Over the weekend I binged on Netflix while trying to get over this awful cold. The first was "Unbranded" and the second was "Hot Girls Wanted". Both were informative and a little bit heartbreaking.
The documentary "Unbranded" is based on four young men from Texas who adopt wild mustangs from the BLM, break them, train them and ride them from the Mexican border in Arizona to the Canadian border in Montana. It showed the trails, heartbreaks and true test of friendships. The film was poignant and although it has underlying support for the BLM, I highly recommend it.
I am not sure how many people are really aware of what is occurring with the wild mustangs, but the biggest problem is the removal of public lands to private ownership and lease. The BLM claims the wild mustang population is close to double the allotted population based on the acreage available. It becomes an issue because farmers are "leasing" these lands for grazing of their cattle. Think of the crazy Oregon standoff that happened last month. I fully understand that cattle need to graze and I fully support the protection of the wild mustang and all wild life, the problem I have is the BLM. In my opinion they are just another way for the government to funnel money away from where to country really needs it.
The second documentary was "Hot Girls Wanted". It followed the lives of 8 amateur porn stars around the age of 18, who were given a one way ticket to Miami where they get sucked into the online world of porn. It was amazing to me how these girls will do anything to escape what they consider to be awful lives and just want to make it big. One of the boyfriends of one of the girls compared her to a legal prostitute and I have to admit I could see where he was coming from.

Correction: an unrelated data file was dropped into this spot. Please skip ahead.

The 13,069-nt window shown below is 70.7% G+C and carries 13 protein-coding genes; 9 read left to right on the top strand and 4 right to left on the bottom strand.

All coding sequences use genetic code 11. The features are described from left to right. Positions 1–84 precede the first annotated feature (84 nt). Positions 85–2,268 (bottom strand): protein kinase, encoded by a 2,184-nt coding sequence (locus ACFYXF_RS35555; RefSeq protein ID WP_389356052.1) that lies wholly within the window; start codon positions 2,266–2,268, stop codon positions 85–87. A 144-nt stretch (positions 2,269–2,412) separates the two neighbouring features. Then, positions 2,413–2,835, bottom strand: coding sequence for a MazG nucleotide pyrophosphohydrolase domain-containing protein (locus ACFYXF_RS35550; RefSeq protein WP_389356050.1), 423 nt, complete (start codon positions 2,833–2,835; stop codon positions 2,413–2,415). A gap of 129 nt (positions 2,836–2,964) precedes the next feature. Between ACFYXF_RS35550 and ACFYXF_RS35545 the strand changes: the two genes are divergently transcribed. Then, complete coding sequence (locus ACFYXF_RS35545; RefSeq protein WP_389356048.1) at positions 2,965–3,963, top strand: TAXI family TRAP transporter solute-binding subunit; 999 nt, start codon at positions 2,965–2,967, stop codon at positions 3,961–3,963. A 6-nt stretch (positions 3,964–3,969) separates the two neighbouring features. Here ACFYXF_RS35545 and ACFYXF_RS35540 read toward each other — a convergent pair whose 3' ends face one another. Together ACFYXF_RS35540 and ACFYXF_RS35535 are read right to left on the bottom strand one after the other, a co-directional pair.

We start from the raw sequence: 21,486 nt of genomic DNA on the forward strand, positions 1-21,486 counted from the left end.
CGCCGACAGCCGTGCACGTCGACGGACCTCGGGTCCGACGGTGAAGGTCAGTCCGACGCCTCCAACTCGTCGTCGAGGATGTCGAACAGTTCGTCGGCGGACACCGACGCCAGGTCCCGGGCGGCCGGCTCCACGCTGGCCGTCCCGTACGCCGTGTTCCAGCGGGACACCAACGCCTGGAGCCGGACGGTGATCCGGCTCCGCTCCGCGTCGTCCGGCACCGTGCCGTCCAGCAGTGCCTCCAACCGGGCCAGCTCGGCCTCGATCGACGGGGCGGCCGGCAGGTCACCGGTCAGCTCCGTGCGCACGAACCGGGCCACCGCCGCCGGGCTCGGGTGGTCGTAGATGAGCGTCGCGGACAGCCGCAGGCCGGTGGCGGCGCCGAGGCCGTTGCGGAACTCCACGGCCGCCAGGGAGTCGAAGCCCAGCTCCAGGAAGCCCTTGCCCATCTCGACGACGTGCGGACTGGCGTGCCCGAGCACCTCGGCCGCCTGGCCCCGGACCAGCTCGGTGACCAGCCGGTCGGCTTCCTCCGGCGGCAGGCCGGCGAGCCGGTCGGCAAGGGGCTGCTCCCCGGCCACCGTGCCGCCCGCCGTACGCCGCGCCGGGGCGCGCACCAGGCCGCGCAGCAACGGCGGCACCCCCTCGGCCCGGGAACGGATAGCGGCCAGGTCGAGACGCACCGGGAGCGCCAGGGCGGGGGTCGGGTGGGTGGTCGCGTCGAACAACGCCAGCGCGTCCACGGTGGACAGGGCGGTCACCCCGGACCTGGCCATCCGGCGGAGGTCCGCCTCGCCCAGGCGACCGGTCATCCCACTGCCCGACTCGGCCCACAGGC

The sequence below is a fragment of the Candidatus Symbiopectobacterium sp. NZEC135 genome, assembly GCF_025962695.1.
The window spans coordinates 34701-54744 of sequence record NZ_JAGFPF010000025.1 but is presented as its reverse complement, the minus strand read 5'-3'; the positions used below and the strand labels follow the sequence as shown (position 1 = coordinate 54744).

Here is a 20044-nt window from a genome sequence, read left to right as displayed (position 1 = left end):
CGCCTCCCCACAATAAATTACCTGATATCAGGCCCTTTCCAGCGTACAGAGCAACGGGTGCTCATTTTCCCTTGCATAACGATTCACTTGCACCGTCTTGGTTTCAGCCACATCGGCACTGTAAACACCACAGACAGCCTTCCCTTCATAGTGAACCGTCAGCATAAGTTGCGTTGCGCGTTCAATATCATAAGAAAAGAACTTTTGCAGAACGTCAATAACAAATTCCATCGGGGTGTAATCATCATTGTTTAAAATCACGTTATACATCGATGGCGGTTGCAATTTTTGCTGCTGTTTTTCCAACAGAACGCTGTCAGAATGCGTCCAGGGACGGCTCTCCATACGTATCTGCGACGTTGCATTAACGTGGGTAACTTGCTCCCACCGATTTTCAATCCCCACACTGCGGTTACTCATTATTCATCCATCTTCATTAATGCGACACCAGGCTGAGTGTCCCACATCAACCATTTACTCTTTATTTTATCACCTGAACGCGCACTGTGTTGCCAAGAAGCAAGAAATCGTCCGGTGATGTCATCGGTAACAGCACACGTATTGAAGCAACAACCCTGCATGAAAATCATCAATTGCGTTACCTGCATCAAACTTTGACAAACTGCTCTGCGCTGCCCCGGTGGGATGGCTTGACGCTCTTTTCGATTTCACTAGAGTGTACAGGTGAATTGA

The most disgusting part about it, is the fact that porn has moved out of California because state law now requires all actors to use protection, Miami and Florida as a whole don't. These girls are out having sex with lord knows who without protection and without birth control because, and I quote from the film, "I can always buy Plan B." It is heartbreaking to know these are young women who lack the confidence and self assurance found this to be their only answer. In the film it is addressed that these girls only get booked for about 3 to maybe 6 months if they are lucky. What happens to them afterward is anyone's guess.
Two totally different movies, both enlightening in different ways.